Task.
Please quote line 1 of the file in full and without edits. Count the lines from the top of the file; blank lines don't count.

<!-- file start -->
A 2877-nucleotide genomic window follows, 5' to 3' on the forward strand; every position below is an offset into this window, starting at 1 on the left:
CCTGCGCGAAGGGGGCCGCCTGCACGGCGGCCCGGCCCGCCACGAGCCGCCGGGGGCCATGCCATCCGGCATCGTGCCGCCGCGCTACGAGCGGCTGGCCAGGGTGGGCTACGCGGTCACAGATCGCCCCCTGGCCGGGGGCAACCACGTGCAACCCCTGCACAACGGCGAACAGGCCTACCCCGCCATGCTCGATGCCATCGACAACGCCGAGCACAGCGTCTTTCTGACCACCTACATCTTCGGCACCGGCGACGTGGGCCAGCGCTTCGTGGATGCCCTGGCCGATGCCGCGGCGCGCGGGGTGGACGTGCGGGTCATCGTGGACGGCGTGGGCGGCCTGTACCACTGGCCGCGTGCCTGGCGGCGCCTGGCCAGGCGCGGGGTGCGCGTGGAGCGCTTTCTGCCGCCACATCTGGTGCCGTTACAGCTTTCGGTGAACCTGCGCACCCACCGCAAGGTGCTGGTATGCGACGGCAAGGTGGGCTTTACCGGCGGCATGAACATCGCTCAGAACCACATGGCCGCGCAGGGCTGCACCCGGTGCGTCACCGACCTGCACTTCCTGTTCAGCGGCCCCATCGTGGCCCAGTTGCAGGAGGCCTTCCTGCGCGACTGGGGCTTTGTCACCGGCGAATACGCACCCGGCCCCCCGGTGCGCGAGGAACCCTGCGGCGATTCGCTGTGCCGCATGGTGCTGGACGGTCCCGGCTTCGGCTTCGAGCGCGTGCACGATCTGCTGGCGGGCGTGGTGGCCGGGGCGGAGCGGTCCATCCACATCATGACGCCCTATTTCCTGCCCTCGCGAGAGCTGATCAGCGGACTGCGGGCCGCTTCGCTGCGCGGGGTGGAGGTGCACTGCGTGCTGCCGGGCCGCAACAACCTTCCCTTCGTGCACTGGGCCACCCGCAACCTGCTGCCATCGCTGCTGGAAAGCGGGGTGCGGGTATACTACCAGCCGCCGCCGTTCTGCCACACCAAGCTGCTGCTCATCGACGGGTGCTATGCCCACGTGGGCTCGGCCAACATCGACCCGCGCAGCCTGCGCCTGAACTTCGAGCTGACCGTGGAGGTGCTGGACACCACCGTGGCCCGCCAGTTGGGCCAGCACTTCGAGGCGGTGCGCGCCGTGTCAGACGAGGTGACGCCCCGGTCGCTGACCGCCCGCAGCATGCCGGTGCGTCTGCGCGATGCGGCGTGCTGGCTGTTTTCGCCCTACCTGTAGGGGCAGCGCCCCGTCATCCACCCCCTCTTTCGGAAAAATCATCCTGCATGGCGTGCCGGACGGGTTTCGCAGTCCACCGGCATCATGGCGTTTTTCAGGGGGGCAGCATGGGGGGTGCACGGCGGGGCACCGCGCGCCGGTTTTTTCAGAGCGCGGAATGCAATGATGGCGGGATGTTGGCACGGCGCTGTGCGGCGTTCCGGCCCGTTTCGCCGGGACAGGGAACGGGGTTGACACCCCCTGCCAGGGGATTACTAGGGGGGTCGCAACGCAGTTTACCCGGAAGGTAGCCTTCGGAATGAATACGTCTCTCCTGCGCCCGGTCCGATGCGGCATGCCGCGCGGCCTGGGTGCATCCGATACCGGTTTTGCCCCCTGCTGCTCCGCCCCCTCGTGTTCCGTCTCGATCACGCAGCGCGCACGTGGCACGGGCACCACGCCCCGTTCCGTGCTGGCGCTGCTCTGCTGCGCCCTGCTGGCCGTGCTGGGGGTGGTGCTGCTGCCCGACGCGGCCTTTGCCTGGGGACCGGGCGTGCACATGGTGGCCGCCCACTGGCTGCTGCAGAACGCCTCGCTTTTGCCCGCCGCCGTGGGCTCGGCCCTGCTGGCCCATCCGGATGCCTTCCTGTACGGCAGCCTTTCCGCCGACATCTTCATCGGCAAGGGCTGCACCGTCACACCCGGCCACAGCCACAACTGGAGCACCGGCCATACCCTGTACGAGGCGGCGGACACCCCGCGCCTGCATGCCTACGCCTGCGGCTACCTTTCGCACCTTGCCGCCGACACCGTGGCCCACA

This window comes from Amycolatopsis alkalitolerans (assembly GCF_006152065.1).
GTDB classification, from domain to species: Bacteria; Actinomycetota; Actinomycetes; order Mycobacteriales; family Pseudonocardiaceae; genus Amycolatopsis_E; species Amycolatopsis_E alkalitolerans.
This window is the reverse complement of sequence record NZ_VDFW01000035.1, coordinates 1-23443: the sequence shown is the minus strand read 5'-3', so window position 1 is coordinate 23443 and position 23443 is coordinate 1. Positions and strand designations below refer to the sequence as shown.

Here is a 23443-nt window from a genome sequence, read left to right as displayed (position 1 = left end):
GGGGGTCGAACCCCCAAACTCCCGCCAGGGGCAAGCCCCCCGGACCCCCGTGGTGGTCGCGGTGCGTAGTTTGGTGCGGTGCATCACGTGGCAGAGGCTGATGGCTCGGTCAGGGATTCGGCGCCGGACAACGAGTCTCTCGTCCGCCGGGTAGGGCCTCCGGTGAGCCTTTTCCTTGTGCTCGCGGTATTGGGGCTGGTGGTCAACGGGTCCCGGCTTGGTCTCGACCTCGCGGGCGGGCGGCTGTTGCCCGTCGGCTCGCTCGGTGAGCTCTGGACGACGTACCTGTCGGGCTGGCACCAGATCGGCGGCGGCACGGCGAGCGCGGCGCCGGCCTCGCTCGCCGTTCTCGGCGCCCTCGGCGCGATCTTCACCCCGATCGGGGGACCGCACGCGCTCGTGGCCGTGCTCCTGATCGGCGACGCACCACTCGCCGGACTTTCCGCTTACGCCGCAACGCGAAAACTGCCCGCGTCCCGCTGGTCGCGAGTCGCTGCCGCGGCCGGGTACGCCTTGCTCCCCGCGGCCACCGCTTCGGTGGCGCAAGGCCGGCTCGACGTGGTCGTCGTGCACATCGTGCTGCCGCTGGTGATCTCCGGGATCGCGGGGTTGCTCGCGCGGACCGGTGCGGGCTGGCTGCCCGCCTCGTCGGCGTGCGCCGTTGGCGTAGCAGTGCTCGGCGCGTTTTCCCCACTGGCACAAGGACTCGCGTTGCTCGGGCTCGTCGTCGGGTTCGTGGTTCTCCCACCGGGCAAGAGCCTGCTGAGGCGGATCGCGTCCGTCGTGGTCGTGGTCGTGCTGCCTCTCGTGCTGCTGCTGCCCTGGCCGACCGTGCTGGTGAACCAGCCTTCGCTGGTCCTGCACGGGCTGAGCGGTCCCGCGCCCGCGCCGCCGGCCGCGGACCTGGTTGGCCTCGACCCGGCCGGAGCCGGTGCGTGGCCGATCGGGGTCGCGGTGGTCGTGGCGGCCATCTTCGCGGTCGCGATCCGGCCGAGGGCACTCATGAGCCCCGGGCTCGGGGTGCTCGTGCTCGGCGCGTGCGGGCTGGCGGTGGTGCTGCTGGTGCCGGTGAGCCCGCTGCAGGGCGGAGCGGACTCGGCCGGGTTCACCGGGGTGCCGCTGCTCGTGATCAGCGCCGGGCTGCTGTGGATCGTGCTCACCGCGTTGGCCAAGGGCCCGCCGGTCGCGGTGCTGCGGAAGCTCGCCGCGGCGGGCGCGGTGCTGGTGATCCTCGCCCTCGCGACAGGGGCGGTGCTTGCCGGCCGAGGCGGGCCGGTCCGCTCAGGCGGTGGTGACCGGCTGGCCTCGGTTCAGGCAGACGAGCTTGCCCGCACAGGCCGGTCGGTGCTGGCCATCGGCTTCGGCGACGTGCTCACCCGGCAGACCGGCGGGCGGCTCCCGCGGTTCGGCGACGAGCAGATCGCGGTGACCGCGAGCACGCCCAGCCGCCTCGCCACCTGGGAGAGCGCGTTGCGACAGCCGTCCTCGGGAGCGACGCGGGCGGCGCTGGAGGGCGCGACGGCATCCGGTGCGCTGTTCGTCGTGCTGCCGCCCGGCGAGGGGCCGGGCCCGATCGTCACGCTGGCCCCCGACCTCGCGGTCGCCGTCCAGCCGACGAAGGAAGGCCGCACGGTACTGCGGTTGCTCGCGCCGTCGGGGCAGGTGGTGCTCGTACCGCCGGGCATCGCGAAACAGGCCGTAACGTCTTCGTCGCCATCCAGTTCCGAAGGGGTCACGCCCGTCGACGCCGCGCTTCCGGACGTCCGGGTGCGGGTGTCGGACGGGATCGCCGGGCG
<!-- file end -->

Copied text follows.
A 2877-nucleotide genomic window follows, 5' to 3' on the forward strand; every position below is an offset into this window, starting at 1 on the left: